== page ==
Thursday, January 22, 2009

The idiot's guide to (re-)installing SIM on Windows and making it actually work

My colleague and I have been busy in the last few days doing a complete re-install of SIM and RSP since we were running into problems with our server that would be tough to explain. To make a long story short, we decided that a fresh reinstall would fix things, and it looks like it did. Why are we running on Windows and not on HP-UX? Basically because 1) SIM was initially installed on Windows in our shop, 2) RSP only works on Windows and 3) My colleague is a Windows guy. :)

Here are my 10 suggestions if you want to do this. This might seem stupid for a Windows admin but I'm an HP-UX guy, remember.

1. Have a good backup
First of all, we made sure we had a good backup of the SIM database. HP has a whitepaper on the subject. But it says what to backup, but not necessarily how to back it up automatically. This was my first MS-SQL experience, and I ended up writing a custom script to back it up. I run it each day to dump the database, so that it can be backed up consistently.

2. Before reinstalling, confirm first that your data can be restored
Which I did by setting up a dummy VM running Windows, and restored data to a dummy SIM. It worked.

3. Use the Smart Start CD to Install Windows Server
I'm always sceptical of software that's self-labeled as "smart" and thought that we could just install a vanilla Windows server, then add all appropriate drivers and stuff... waste of time. Smart Start does all of this for you, and can install Windows from a CIFS-accessible .iso file.

4. Don't use a localized Windows and other software
Use a plain, honest-to-goodness U.S English version of Windows. If and when you run into problems, google will be a much better friend if you paste it error messages that are in english. If your company has a policy of installing software in a localized language, screw 'em.

5. Use the defaults to install *EVERYTHING*
Even if you don't like the defaults, at least they will work. We ran into a few bugs, especially with the database, and ended up thinking "if we were the QA guys at HP, how would we set up our server?" Chances are the answer to this is using the defaults! So don't try to tweak install optons, whether in SIM, RSP or MSSQL, unless you really know what you're doing. We didn't.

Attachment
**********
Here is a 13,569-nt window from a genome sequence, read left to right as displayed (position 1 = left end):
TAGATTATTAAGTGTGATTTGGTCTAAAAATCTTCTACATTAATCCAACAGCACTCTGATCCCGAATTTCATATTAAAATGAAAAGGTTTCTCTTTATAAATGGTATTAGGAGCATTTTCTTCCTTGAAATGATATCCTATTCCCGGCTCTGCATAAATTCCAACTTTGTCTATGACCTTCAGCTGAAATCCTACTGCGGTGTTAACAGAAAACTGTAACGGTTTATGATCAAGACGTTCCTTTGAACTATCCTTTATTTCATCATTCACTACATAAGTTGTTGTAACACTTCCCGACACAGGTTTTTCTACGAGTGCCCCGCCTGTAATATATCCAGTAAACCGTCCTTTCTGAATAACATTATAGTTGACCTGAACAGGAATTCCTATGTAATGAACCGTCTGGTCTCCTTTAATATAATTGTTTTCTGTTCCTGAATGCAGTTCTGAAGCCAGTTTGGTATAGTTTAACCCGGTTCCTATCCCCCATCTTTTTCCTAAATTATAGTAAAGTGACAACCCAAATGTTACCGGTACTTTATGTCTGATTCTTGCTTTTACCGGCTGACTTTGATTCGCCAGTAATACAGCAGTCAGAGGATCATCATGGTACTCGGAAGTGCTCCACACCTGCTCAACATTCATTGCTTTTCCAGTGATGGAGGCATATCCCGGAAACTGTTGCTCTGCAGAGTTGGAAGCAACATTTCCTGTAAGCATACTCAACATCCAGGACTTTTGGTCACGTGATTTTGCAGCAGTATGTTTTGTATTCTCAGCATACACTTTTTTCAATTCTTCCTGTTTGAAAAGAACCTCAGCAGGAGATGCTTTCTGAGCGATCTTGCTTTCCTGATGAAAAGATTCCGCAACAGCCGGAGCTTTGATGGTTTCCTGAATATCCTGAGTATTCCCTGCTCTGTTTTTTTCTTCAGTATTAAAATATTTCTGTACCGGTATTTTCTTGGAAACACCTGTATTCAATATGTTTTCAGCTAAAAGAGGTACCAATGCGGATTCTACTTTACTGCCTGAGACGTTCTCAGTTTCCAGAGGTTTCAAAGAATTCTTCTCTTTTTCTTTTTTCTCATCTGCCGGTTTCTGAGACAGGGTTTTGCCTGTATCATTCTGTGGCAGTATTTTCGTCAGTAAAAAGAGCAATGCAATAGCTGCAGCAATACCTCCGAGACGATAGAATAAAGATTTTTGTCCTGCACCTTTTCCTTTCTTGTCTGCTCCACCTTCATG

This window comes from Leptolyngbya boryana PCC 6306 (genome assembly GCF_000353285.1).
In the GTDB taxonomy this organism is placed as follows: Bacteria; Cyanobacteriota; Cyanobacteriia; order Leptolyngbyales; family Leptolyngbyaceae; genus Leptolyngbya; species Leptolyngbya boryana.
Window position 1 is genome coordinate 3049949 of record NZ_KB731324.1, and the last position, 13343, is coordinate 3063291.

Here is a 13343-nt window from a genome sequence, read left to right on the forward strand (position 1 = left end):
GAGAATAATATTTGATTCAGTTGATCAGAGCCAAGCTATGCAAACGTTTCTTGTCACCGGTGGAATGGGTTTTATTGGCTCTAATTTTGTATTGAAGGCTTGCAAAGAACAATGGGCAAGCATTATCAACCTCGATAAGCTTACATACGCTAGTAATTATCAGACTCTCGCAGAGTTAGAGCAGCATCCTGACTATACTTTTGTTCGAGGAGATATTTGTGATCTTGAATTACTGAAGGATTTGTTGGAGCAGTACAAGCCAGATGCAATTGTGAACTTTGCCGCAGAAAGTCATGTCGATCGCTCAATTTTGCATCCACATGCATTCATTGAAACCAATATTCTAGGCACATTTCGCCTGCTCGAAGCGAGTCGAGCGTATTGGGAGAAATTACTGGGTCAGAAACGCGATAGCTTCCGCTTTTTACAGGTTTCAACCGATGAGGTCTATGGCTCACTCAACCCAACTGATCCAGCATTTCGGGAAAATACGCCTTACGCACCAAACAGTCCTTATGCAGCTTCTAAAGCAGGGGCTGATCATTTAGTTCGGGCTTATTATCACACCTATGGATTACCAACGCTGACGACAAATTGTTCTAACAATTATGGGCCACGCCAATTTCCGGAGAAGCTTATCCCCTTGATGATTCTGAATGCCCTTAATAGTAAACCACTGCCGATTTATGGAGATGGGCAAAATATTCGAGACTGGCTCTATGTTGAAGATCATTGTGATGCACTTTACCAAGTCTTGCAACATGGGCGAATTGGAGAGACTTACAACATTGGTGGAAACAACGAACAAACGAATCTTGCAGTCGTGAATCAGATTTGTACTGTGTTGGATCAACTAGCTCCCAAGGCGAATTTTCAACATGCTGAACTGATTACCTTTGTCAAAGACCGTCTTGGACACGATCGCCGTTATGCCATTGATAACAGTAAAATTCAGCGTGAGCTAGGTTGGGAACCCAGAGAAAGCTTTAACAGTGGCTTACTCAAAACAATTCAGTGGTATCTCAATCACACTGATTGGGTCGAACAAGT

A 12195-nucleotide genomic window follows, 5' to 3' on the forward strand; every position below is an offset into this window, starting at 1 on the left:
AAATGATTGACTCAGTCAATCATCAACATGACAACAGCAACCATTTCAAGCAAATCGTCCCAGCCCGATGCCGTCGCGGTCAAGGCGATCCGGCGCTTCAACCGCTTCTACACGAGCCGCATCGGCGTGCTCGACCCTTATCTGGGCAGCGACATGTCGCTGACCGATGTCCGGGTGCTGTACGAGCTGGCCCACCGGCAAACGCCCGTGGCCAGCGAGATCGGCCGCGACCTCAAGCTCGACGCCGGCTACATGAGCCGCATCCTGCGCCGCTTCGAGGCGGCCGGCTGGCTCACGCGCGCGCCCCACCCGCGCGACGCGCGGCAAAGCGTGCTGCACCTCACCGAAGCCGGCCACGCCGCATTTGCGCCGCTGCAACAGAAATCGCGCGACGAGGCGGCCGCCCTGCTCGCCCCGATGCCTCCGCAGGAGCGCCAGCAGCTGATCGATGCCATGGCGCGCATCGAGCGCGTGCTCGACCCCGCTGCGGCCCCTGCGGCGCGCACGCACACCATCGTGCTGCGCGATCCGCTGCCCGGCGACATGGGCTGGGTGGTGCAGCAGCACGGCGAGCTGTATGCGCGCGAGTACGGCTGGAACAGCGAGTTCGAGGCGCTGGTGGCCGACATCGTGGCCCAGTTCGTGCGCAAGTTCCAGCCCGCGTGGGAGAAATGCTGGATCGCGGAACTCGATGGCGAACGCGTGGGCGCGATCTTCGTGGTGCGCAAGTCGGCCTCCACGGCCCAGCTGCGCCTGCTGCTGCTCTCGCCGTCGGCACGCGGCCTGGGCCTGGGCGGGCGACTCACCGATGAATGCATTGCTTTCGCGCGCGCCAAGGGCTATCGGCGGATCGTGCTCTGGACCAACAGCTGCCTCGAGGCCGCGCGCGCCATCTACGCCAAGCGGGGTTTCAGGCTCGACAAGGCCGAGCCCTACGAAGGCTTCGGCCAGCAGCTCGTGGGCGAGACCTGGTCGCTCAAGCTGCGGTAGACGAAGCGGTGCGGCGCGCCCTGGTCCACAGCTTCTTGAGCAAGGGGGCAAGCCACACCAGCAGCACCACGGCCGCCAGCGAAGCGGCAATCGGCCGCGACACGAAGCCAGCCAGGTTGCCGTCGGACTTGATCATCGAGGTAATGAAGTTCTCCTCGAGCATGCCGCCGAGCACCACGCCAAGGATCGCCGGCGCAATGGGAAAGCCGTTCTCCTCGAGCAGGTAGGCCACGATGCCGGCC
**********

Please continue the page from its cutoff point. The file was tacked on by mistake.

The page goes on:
6. Don't run the software in your own account
Have it run with a generic account. If you use your personal account, SIM and MSSQL will work, but expect problems when your account gets deleted once you a) quit your job or b) get fired. Of course doing this is a good way to leave a time bomb at work in the case of b).

7. Update your server with Windows update between each software install
You'll probably end up going there 3-4 times

8. Run the SIM installer on the console
No need to use the iLO, you can type "mstsc /console" to do a terminal session. If you don't use the console, the RSP installer could fail miserably. Trust me.

9. Be patient when RSP is installing
It often asks you to wait "a few minutes" but experience here has shown me that it should rather be "a few hours" since it's downloading in the background a lot of software. Looks like the development team at HP tested this only on their gigabit network. In the real world, downloading hundreds of megabytes of bloated data through the internet can actually take quite some time.

10. Be prepared to reinstall everything, even Windows, if it doesn't work
There's an expression in French, un mal pour un bien, which means a bad thing for a good thing. We had problems with MSSQL which would have been impossible to fix cleanly, and decided that reinstalling Windows would be actually quicker than trying to make it work. It's not that bad, since by reinstalling Windows, yours truly actually took notes this time, and is sharing them with you!

Good luck

Tuesday, January 13, 2009

One liner: count the total uncompressed space of a gzipped tarball on HP-UX

gzcat u01.tar.gz tar tvf - awk '{tot+=$3; print; printf ("total = %10.0f\n", tot);}'

Friday, January 9, 2009

BladeSystem Virtual Connect Support Utility reports "TCP Port 21 in Use"

When this happens, don't waste time looking for TCP issues on the VC-FC as I did... it means that you have a running FTP server on the machine from which you're running vcutil. Stop it and it will work.